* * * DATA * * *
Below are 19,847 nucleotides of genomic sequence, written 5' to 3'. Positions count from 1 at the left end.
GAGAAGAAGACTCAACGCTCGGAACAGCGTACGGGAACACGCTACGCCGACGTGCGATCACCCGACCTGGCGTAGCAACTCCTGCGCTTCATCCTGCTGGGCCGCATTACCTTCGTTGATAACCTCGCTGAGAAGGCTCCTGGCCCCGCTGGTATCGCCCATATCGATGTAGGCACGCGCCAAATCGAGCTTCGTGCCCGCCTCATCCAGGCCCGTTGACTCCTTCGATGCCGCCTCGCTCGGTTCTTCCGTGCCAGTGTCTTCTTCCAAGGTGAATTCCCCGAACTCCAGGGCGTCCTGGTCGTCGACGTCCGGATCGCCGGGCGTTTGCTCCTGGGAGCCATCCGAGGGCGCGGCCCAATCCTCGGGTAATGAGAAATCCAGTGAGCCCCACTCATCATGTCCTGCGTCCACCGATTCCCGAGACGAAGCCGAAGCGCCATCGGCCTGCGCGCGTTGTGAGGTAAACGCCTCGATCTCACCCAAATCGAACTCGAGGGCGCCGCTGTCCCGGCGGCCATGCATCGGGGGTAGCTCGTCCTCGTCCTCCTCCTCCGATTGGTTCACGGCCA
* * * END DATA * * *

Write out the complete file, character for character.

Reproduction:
Below are 19,847 nucleotides of genomic sequence, written 5' to 3'. Positions count from 1 at the left end.
GAGAAGAAGACTCAACGCTCGGAACAGCGTACGGGAACACGCTACGCCGACGTGCGATCACCCGACCTGGCGTAGCAACTCCTGCGCTTCATCCTGCTGGGCCGCATTACCTTCGTTGATAACCTCGCTGAGAAGGCTCCTGGCCCCGCTGGTATCGCCCATATCGATGTAGGCACGCGCCAAATCGAGCTTCGTGCCCGCCTCATCCAGGCCCGTTGACTCCTTCGATGCCGCCTCGCTCGGTTCTTCCGTGCCAGTGTCTTCTTCCAAGGTGAATTCCCCGAACTCCAGGGCGTCCTGGTCGTCGACGTCCGGATCGCCGGGCGTTTGCTCCTGGGAGCCATCCGAGGGCGCGGCCCAATCCTCGGGTAATGAGAAATCCAGTGAGCCCCACTCATCATGTCCTGCGTCCACCGATTCCCGAGACGAAGCCGAAGCGCCATCGGCCTGCGCGCGTTGTGAGGTAAACGCCTCGATCTCACCCAAATCGAACTCGAGGGCGCCGCTGTCCCGGCGGCCATGCATCGGGGGTAGCTCGTCCTCGTCCTCCTCCTCCGATTGGTTCACGGCCA